What is the result of these observations? It is, that the remedy, so far as a remedy can exist, is in the evil itself. The more this condition is naturally the object of contempt, the less necessary is it to add any legal disgrace. It carries with it its natural punishment—punishment which is already too heavy, when every thing which should lead to commiseration in favour of this unfortunate class has been considered—the victims of social inequality, and always so near to despair. How few of these females have embraced this condition, from choice, and knowing the consequences! How few would continue in it, if they could quit it—if they could leave this circle of ignominy and misfortune—if they were not repulsed from every career which they may try to open for themselves! How many have fallen into it from the error of a moment—from the inexperience of youth—from the corruption of their parents—by the crime of the seducer—from inexorable severity—directed against a first fault—almost all from neglect and misery. If opinion be unjust and tyrannical, ought the legislator to exasperate this injustice? ought he to employ this instrument of tyranny?
Besides, what is the effect of these laws? It is to increase the corruption of which these unhappy women are accused;—it is to precipitate them into intemperance and excess in the use of intoxicating liquors, that they may find in them a momentary oblivion of their misery;—it is to render them insensible to the restraint of shame, by directing against their misfortune that opprobrium which ought to be reserved for real crimes;—it is, in fine, to prevent the precautions which might soften the inconveniences of this disorder, if it were tolerated. All these evils, which the laws lavish without care, are a foolish price which the laws pay for an imaginary good, which is not, and can never be obtained.
The Empress-queen of Hungary undertook to extirpate this evil, and laboured with a perseverance praiseworthy in its principles, and deserving of a better cause. What followed? Corruption extended itself in public and private life: the conjugal bed was violated; the seat of justice was corrupted; adultery gained all that was lost by prostitution: the magistrates made a trade of their connivance; fraud, prevarication, oppression, extortion, spread themselves in the country, and the evil which it was sought to destroy, being obliged to hide itself, only became more dangerous.
Among the Greeks, this profession was tolerated, sometimes even encouraged; but it was not allowed to parents to traffic in the honour of their daughters. Among the Romans, in what are called the best times of their republic, the laws were silent upon the subject. The saying of Cato, to the young man whom he met on leaving a place of ill name is a proof of it: Cato was not a man to encourage the violation of the laws.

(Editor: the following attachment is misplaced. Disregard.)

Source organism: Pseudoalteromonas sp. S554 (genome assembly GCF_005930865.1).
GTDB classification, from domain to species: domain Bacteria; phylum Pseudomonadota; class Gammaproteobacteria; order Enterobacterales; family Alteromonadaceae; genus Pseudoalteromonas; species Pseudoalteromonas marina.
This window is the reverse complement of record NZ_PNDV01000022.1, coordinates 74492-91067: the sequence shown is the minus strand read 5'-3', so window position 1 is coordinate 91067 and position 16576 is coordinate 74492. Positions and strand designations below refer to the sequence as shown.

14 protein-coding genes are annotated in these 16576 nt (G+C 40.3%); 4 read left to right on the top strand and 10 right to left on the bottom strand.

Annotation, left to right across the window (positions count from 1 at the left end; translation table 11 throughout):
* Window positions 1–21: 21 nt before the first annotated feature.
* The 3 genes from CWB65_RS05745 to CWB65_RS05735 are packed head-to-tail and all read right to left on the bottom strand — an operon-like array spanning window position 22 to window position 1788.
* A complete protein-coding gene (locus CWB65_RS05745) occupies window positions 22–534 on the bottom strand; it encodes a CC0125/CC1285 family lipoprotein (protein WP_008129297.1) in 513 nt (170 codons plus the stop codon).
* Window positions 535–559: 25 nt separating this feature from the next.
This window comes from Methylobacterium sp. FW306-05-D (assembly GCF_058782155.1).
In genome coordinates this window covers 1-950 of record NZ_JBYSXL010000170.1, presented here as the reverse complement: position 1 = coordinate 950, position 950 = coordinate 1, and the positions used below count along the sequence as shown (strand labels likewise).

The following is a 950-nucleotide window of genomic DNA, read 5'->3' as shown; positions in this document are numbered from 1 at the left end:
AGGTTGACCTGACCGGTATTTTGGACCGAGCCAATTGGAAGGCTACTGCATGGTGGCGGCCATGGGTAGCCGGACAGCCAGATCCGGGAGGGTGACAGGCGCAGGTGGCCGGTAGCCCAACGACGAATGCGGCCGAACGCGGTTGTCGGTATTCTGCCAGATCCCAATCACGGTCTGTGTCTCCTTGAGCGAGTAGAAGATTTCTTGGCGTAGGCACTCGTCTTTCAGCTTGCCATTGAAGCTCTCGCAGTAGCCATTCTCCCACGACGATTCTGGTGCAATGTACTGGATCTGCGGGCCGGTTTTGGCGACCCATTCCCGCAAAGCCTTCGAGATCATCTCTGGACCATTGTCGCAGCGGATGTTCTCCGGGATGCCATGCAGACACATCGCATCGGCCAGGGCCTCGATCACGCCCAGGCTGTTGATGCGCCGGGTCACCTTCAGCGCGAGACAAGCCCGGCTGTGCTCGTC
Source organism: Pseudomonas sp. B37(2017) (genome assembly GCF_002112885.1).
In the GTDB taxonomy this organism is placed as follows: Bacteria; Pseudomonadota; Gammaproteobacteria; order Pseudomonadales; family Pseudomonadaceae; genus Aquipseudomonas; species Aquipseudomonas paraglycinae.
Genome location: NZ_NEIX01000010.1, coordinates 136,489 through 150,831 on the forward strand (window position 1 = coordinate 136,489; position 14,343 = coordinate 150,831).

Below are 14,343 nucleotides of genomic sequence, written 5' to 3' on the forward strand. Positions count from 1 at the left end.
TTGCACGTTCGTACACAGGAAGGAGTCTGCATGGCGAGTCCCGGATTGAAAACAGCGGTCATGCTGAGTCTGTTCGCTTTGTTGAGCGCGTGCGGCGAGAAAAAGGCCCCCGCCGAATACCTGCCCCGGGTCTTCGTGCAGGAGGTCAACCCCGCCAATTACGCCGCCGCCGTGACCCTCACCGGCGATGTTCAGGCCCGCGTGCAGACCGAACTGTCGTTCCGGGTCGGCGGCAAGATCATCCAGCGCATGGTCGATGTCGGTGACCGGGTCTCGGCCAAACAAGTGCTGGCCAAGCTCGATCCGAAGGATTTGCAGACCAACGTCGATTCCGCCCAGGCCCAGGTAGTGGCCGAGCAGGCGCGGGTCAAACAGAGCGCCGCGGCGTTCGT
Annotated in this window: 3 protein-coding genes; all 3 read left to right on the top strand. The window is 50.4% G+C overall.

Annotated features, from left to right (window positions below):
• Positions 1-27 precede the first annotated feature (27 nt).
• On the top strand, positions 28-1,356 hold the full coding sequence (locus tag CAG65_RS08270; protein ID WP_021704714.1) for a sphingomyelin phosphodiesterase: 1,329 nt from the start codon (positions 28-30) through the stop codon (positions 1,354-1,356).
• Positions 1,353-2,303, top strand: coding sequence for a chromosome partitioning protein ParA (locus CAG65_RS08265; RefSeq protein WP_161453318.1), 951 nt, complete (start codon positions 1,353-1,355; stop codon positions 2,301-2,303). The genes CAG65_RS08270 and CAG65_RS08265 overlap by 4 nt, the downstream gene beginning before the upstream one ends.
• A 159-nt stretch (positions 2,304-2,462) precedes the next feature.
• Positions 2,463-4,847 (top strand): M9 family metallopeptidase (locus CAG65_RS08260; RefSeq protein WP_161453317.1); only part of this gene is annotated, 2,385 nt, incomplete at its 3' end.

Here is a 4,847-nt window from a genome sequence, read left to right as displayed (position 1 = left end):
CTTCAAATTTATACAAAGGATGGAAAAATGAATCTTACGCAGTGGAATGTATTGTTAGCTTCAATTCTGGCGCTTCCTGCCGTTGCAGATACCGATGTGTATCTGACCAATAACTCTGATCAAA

In the metropolis of the christian world, this vocation is openly exercised.* This was without doubt one of the reasons for the excessive rigour of the protestants.
At Venice, the profession of a courtezan was publicly authorized under the republic.
In the capital of Holland, houses of this nature receive a licence from the magistrate.
Retif de la Bretonne published an ingenious work, entitled Pornographe, in which he proposed to government to found an institution, subject to regulations, for the reception and government of prostitutes.
The toleration of this evil is useful in some respects in great towns: its prohibition is useless; it has even particular inconveniences.
The hospitals established in London for repentant girls are good institutions: but those who regard prostitution with absolute rigour are not consistent with themselves, when they approve of these charitable foundations. If they reform some, they encourage others. The hospital at Chelsea, is it not an encouragement for soldiers? and that at Greenwich, for sailors?
It would be desirable to institute annuities, commencing at a certain age: these annuities should be adapted to this sad condition, in which the period of harvest is necessarily short, but in which there are sometimes considerable profits.
The spirit of economy springs up with little encouragement, and always goes on increasing a sum too small to offer any resource, as actual capital may yield a considerable annuity at a distant period.
Upon points of morality, where there are contested questions, it is well to consult the laws of different nations. This is to the mind a species of travelling. In the course of this exercise, whilst the usages of other nations pass in review before us, we become disengaged from local and national prejudices.
[* ]Written in 1782.
[* ]Written 1782. This is not true at this time, 1820. It remains to be seen if this severity be beneficial to good manners.—Dumont.